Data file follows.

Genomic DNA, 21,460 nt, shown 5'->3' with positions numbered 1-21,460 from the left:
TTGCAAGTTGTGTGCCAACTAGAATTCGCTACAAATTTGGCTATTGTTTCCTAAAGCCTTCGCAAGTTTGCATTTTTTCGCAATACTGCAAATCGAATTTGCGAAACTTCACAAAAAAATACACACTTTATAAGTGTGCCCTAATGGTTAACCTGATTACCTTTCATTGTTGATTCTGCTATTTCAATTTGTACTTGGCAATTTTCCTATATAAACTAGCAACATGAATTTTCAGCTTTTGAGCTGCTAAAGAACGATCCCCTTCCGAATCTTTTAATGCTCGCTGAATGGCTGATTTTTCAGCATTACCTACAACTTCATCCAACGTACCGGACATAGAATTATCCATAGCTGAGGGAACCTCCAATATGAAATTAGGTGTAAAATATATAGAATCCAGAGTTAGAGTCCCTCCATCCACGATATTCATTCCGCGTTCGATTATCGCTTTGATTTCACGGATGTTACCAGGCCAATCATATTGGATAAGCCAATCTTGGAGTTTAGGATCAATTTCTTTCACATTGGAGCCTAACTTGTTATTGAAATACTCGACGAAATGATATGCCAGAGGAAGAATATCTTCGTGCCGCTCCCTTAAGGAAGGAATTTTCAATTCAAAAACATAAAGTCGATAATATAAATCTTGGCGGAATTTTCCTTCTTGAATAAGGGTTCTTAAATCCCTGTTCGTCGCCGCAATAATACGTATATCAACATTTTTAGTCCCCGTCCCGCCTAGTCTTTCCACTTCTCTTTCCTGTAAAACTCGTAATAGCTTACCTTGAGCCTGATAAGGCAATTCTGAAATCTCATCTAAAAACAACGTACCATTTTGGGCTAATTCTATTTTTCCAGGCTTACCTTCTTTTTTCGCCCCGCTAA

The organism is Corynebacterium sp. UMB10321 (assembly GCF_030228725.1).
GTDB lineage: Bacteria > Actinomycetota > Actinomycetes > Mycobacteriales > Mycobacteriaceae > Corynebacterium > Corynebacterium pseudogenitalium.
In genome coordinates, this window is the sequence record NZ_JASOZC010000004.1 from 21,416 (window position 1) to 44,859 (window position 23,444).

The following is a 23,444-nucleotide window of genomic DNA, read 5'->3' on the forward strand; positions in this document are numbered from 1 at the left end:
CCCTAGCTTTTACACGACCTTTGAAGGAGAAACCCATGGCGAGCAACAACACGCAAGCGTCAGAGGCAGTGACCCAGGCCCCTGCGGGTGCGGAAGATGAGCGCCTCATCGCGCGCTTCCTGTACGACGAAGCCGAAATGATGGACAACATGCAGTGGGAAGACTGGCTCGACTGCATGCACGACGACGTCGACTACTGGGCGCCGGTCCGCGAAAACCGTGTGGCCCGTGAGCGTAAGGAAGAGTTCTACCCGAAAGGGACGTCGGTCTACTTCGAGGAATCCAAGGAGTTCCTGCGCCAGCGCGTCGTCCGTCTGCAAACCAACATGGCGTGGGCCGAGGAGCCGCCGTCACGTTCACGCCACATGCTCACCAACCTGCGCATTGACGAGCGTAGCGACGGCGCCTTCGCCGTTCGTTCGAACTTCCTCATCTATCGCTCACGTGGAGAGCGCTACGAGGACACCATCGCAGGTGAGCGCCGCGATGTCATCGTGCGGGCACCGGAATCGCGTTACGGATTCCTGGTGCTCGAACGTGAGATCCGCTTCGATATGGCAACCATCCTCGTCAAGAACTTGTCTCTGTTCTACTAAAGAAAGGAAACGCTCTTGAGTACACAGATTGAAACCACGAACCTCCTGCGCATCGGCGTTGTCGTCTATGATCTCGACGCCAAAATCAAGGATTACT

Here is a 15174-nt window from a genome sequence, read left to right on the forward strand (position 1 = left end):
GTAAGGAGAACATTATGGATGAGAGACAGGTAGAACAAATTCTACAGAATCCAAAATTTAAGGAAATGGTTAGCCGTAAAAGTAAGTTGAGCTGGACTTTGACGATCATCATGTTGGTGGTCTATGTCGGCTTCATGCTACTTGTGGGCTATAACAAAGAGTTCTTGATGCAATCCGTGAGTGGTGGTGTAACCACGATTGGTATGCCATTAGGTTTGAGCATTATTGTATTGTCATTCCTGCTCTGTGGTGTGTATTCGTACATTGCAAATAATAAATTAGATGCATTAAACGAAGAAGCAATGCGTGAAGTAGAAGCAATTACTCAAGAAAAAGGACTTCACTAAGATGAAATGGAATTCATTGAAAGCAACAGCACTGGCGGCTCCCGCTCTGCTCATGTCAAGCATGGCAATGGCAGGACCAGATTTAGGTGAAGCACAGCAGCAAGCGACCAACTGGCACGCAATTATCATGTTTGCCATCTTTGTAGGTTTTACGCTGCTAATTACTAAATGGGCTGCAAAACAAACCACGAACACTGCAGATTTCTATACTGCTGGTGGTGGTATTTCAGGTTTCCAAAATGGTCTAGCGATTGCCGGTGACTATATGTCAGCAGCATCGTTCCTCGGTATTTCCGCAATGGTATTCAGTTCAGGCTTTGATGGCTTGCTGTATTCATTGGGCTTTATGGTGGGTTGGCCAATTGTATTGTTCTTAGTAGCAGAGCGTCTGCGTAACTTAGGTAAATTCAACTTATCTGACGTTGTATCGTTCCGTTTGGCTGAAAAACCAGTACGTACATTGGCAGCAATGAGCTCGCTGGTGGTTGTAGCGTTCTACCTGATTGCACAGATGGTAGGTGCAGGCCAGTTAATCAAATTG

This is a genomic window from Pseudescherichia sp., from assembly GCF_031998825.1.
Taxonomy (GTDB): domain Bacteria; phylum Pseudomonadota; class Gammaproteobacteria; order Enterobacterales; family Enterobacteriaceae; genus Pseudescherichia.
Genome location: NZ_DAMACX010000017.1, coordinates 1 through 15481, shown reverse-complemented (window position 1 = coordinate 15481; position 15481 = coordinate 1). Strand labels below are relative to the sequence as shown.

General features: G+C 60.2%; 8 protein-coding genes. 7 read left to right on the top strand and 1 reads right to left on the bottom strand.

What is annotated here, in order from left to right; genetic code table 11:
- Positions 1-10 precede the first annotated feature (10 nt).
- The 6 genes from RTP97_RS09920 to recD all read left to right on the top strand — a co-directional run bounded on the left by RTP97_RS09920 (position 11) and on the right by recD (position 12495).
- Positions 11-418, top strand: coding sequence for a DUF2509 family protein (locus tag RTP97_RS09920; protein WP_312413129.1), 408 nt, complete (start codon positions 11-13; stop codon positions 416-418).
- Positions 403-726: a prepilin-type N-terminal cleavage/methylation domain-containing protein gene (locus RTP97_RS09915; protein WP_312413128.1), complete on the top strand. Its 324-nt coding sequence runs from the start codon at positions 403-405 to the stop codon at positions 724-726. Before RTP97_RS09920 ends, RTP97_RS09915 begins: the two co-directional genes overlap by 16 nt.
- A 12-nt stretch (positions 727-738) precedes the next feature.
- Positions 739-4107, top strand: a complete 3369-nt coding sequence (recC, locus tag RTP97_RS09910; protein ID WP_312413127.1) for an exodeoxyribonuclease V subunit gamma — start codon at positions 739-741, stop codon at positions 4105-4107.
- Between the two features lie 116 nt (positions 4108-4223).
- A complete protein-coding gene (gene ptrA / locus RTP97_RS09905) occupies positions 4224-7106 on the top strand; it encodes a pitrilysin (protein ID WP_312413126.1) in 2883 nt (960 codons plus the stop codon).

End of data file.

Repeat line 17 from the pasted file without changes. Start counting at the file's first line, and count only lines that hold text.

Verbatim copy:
- Positions 11-418, top strand: coding sequence for a DUF2509 family protein (locus tag RTP97_RS09920; protein WP_312413129.1), 408 nt, complete (start codon positions 11-13; stop codon positions 416-418).